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NASCAR bans broadcast networks from using cable-held aerial cameras
ESPN will not use the overhead cable-supported camera it has used in past broadcasts at Indianapolis Motor Speedway as NASCAR will continue a moratorium on their use after a cable snapped and injured fans in May at Charlotte Motor Speedway.

During the May 26 race, a rope that worked on a pulley system that allowed a remote camera to slide on the cables above the track snapped. As the cables dangled with at least one was in the grandstands, cars hit them and in return, that yanked the cable in the grandstands and injured 10 fans. The camera did not fall. The cable was made of Dyneema, an ultra-strong synthetic rope that has the same approximate strength of a steel wire.

CAMCAT, which developed the system, has not determined the cause of the malfunction, according to FOX Sports.

With those questions unanswered, NASCAR announced Friday it will not allow the use of overhead cable-supported cameras. ESPN typically had used its own system at Indianapolis, the site of the Sprint Cup race next week.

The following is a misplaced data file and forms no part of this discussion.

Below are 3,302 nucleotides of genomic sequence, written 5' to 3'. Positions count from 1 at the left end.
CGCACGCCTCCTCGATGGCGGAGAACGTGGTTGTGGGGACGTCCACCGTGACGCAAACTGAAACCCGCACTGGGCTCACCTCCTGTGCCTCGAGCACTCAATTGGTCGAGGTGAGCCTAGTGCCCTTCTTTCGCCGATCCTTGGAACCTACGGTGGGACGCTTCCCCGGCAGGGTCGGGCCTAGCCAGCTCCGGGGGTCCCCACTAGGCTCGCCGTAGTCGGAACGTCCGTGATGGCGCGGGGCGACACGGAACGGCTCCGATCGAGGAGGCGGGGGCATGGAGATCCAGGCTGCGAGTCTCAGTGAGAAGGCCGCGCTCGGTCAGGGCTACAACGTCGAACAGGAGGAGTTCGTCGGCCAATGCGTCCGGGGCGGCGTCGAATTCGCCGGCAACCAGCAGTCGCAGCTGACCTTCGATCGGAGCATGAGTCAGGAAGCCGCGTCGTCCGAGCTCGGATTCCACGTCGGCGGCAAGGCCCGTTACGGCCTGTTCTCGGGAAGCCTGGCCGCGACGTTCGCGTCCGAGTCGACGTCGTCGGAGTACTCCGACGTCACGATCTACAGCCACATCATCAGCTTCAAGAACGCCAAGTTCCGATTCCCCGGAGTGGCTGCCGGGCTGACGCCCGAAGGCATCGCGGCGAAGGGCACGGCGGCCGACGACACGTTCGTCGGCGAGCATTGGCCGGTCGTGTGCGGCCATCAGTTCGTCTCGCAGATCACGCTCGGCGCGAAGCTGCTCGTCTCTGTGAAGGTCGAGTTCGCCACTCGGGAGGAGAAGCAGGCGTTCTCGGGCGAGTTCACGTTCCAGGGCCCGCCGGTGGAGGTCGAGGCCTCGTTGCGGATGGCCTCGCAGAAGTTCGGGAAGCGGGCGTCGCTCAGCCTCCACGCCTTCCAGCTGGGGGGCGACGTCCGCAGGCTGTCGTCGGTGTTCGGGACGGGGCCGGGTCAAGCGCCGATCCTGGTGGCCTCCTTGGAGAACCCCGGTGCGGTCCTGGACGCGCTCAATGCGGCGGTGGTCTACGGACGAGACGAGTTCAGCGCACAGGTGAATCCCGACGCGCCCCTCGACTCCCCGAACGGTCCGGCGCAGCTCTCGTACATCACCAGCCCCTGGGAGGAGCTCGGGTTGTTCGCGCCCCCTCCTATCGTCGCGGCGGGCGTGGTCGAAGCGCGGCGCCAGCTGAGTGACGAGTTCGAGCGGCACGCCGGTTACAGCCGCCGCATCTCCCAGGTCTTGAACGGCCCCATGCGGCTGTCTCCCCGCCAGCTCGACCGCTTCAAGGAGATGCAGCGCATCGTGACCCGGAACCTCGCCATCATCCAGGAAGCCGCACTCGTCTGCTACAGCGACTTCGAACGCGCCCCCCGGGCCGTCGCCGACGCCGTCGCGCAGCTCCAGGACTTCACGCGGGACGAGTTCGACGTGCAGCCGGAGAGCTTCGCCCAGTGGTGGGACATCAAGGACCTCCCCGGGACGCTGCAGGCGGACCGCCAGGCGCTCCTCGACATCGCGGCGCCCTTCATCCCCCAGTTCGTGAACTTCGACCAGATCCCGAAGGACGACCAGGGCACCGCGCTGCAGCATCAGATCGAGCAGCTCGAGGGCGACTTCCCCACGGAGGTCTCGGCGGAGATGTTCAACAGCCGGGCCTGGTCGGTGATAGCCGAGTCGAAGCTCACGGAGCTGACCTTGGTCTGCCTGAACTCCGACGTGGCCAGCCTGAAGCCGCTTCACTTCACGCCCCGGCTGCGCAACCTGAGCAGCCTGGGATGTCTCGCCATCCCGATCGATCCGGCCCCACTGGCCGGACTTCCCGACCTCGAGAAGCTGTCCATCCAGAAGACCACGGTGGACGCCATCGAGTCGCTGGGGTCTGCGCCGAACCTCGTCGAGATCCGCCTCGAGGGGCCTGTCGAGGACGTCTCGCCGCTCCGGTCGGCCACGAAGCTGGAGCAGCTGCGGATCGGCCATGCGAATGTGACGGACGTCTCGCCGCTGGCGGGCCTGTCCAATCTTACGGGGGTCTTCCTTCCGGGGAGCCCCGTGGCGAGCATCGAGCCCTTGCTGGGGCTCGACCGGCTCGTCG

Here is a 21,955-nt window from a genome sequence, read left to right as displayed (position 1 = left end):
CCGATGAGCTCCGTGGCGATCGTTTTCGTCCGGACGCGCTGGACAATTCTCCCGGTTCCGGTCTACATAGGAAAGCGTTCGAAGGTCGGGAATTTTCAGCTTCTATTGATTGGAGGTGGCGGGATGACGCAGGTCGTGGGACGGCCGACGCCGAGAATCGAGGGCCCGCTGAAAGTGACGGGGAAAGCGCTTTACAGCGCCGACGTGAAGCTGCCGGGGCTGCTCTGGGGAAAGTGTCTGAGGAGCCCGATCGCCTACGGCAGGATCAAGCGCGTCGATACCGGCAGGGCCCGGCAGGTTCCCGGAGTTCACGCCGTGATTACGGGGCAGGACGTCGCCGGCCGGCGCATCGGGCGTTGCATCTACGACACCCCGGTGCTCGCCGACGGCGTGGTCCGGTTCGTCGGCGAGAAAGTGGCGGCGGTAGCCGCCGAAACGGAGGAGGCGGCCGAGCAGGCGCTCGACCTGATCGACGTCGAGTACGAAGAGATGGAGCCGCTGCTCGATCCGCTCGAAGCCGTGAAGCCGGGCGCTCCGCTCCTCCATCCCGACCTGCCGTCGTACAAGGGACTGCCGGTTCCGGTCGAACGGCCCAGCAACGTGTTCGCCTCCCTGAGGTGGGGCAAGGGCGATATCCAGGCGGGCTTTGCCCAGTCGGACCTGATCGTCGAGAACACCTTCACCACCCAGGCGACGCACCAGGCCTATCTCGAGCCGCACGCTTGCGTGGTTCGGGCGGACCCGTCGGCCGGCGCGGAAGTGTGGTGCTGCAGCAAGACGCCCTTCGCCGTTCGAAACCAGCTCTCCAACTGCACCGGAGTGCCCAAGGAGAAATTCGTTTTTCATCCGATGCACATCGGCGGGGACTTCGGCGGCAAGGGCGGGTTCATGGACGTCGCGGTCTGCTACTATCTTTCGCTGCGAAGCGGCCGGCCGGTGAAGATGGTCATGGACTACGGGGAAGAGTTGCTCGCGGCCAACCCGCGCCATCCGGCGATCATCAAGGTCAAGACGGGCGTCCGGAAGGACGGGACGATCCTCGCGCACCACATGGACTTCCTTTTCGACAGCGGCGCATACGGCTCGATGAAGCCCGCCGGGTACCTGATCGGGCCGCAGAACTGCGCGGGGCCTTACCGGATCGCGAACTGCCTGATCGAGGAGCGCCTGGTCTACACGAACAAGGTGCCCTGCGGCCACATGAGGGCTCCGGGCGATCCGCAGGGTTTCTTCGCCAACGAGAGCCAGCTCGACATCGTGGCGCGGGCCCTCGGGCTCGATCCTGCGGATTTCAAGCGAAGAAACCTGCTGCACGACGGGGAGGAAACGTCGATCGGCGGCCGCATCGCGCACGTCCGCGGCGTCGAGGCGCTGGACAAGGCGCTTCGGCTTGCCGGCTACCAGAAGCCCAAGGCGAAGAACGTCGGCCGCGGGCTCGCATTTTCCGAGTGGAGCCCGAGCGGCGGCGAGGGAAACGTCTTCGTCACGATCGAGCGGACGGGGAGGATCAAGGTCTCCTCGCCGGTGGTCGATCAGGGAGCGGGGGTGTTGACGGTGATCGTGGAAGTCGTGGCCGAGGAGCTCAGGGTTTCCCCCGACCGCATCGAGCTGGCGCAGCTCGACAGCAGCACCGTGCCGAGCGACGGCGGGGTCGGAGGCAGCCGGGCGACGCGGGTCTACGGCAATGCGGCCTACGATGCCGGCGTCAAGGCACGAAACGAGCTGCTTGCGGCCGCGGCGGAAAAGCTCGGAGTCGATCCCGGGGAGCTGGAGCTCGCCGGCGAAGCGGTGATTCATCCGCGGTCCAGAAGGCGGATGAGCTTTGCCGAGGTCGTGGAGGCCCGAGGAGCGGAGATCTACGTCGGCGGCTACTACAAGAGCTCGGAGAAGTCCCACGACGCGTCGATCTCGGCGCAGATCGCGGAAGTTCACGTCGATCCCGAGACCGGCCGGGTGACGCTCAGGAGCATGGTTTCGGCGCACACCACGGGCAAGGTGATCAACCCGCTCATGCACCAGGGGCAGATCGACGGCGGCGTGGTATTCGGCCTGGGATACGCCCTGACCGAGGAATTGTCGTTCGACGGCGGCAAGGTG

“Pending further investigation of the cable camera system incident during the NASCAR race in Concord, North Carolina in May, NASCAR has decided, in collaboration with its broadcast partners, to suspend all media partner usage of aerial camera systems that hang over race tracks during its sanctioned events,” the NASCAR statement said.

“The safety of our competitors and our fans remains NASCAR’s No. 1 priority and until total evaluation and analysis have been completed, usage of this particular technology enhancement and any similar enhancements, has been suspended.”

ESPN had planned to use its system (called “Batcam,” which comes from a different vendor) at Indianapolis and Watkins Glen this year.

“We have an excellent working relationship with NASCAR and totally understand their position,” said ESPN vice president of motorsports production Rich Feinberg in a statement. “ We look forward to beginning our NASCAR Sprint Cup schedule at Indianapolis and televising 17 great weeks of racing.” Sporting News

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